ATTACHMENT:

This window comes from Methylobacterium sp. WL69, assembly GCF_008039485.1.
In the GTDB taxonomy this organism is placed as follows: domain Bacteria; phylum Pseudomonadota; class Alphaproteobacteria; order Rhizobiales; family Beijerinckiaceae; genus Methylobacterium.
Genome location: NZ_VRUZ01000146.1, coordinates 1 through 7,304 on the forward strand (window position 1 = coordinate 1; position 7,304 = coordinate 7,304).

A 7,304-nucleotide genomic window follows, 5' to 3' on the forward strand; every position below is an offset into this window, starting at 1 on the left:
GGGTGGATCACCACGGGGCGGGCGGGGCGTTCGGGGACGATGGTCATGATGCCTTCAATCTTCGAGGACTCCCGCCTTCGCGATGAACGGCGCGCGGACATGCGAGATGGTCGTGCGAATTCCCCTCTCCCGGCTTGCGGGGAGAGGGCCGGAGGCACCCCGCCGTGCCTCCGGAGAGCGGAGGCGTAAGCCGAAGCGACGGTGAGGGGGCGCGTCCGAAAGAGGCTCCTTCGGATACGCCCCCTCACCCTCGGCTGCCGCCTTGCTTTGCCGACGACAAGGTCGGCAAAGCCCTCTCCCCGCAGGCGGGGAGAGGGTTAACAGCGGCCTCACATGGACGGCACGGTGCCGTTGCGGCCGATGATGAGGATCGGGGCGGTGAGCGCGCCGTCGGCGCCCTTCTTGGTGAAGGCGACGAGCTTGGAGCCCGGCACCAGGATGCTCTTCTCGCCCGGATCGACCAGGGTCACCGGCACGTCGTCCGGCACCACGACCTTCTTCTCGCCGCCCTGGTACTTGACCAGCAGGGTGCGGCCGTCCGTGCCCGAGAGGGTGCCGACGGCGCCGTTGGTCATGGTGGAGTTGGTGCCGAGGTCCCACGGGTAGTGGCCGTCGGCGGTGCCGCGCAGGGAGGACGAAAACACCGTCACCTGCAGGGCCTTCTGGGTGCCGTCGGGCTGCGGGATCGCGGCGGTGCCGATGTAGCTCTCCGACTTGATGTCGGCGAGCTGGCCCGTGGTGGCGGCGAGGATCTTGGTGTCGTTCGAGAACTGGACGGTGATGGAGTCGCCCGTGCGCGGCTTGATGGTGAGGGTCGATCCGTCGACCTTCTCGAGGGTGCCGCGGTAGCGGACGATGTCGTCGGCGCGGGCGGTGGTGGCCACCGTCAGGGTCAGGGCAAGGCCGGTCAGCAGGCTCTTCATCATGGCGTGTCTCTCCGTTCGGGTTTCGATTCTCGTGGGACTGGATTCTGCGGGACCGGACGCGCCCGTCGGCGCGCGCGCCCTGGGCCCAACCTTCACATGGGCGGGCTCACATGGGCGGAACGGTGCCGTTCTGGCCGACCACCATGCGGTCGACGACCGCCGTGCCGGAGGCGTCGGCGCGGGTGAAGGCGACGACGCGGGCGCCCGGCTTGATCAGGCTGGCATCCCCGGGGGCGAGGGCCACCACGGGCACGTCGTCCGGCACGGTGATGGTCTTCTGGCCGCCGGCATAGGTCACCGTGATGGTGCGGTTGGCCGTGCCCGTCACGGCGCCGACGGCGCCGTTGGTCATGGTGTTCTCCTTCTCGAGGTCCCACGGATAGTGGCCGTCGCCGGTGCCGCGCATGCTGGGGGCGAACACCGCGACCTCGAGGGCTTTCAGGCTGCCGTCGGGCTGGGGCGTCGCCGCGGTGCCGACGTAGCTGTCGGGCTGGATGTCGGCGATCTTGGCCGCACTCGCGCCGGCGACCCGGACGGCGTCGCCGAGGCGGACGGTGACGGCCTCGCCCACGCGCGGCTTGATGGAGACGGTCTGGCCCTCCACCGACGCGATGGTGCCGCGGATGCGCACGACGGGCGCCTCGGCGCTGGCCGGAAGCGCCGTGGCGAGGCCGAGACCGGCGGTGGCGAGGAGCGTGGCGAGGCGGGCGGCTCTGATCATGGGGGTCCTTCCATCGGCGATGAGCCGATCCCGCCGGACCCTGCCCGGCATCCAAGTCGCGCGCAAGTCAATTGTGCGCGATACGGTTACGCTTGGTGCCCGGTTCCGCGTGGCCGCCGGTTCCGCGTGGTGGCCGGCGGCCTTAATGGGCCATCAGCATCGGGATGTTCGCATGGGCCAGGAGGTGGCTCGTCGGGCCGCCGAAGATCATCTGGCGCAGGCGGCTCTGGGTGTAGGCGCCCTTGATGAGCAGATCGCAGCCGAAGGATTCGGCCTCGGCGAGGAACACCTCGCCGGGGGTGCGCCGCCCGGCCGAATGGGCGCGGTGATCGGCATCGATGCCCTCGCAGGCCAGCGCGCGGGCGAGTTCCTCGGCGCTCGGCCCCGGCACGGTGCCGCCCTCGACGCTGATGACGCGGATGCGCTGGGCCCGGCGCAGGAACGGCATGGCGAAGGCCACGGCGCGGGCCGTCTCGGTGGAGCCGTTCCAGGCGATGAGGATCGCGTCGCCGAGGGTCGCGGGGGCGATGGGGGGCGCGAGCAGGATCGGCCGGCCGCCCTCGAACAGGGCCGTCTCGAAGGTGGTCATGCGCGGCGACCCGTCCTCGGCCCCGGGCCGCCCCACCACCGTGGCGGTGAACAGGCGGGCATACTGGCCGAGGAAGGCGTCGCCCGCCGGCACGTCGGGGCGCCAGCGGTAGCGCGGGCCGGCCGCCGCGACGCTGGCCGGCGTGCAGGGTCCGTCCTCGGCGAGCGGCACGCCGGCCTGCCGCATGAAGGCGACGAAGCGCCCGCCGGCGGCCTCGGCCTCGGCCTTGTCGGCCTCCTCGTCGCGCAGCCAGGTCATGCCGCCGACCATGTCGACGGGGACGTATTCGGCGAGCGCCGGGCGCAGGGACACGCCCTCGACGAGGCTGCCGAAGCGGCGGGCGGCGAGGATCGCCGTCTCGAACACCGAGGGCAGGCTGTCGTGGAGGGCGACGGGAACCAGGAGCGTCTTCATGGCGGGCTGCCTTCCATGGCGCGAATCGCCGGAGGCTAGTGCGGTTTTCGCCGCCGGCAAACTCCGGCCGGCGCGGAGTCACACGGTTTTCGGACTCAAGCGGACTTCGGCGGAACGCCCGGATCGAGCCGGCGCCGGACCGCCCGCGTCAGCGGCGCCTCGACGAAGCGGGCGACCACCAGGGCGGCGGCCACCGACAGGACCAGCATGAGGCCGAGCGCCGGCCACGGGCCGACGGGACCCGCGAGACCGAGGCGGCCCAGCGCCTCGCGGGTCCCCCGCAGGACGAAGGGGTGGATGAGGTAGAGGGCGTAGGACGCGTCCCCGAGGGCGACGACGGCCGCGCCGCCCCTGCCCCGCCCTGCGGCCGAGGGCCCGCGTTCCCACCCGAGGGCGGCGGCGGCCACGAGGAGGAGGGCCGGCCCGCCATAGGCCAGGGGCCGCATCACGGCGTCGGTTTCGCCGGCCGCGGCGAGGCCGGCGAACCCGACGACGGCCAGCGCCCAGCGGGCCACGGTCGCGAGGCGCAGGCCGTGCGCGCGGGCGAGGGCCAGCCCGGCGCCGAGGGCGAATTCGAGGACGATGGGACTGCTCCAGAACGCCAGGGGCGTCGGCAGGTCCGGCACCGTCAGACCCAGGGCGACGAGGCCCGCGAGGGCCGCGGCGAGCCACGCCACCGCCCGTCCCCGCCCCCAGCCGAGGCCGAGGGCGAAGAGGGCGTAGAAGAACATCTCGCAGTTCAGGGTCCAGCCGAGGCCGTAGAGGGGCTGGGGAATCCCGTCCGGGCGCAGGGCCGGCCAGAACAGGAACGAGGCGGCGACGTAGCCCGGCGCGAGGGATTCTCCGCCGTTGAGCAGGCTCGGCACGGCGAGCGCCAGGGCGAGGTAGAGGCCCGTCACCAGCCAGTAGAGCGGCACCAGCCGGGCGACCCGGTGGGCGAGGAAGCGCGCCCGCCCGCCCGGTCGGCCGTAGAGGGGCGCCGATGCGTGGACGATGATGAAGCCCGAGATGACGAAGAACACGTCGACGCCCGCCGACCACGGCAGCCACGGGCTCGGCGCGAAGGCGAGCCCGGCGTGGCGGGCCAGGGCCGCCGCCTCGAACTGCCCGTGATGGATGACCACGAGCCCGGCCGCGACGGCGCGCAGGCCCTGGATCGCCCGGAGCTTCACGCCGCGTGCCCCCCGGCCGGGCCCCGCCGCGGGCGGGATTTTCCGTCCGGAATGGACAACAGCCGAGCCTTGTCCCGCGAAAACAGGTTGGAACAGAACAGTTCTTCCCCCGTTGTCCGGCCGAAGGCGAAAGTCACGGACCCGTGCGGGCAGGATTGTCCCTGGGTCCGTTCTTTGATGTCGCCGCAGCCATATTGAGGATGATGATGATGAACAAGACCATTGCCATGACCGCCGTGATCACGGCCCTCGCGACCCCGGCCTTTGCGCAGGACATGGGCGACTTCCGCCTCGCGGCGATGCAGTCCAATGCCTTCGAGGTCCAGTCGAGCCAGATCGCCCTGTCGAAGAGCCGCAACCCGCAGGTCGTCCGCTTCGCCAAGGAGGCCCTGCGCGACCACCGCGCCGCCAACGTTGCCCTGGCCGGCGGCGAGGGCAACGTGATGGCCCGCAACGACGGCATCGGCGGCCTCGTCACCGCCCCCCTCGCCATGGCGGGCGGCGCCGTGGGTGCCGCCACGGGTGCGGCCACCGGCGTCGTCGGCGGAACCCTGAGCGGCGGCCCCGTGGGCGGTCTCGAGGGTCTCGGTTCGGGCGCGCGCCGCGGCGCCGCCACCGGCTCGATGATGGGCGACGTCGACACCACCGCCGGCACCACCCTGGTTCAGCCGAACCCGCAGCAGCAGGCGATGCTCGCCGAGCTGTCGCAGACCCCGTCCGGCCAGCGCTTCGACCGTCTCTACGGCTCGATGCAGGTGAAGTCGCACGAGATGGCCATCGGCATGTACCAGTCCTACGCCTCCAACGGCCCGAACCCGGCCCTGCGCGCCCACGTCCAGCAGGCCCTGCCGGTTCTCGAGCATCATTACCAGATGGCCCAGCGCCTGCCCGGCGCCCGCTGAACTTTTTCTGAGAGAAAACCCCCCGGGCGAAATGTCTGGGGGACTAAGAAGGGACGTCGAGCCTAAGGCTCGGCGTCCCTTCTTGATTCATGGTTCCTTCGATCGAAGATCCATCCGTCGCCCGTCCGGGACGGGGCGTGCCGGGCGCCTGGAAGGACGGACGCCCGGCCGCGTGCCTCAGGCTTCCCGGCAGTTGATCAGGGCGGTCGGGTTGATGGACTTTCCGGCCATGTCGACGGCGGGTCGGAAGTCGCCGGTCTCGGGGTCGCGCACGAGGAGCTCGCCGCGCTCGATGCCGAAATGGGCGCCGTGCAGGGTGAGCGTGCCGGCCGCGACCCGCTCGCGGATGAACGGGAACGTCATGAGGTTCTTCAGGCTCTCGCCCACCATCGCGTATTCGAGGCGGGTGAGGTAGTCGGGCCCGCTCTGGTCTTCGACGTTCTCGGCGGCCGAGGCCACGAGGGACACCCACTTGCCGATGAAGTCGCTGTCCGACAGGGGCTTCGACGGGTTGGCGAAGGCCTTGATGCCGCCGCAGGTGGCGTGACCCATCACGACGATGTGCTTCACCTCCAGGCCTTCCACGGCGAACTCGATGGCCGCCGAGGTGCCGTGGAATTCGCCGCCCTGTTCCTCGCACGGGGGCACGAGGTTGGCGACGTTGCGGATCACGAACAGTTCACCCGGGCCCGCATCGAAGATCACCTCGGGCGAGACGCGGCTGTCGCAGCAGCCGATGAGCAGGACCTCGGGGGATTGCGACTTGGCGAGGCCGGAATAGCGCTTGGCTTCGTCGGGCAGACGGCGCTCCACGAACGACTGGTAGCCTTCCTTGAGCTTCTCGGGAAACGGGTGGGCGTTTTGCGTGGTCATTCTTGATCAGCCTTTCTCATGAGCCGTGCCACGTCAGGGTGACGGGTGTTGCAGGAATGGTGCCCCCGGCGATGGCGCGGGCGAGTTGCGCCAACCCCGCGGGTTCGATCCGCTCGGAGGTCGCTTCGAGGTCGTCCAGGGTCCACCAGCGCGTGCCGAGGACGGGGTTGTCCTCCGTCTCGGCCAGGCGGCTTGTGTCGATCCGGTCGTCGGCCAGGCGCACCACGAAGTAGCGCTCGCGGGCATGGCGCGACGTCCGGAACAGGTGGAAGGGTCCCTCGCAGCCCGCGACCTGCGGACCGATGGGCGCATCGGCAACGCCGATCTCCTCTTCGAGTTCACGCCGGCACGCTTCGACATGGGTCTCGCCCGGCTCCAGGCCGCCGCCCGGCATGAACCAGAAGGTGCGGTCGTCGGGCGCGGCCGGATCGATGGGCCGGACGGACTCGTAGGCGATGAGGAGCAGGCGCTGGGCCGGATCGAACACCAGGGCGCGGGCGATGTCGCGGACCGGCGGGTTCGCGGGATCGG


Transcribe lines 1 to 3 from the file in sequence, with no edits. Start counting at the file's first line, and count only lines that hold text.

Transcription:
This window comes from Methylobacterium sp. WL69, assembly GCF_008039485.1.
In the GTDB taxonomy this organism is placed as follows: domain Bacteria; phylum Pseudomonadota; class Alphaproteobacteria; order Rhizobiales; family Beijerinckiaceae; genus Methylobacterium.
Genome location: NZ_VRUZ01000146.1, coordinates 1 through 7,304 on the forward strand (window position 1 = coordinate 1; position 7,304 = coordinate 7,304).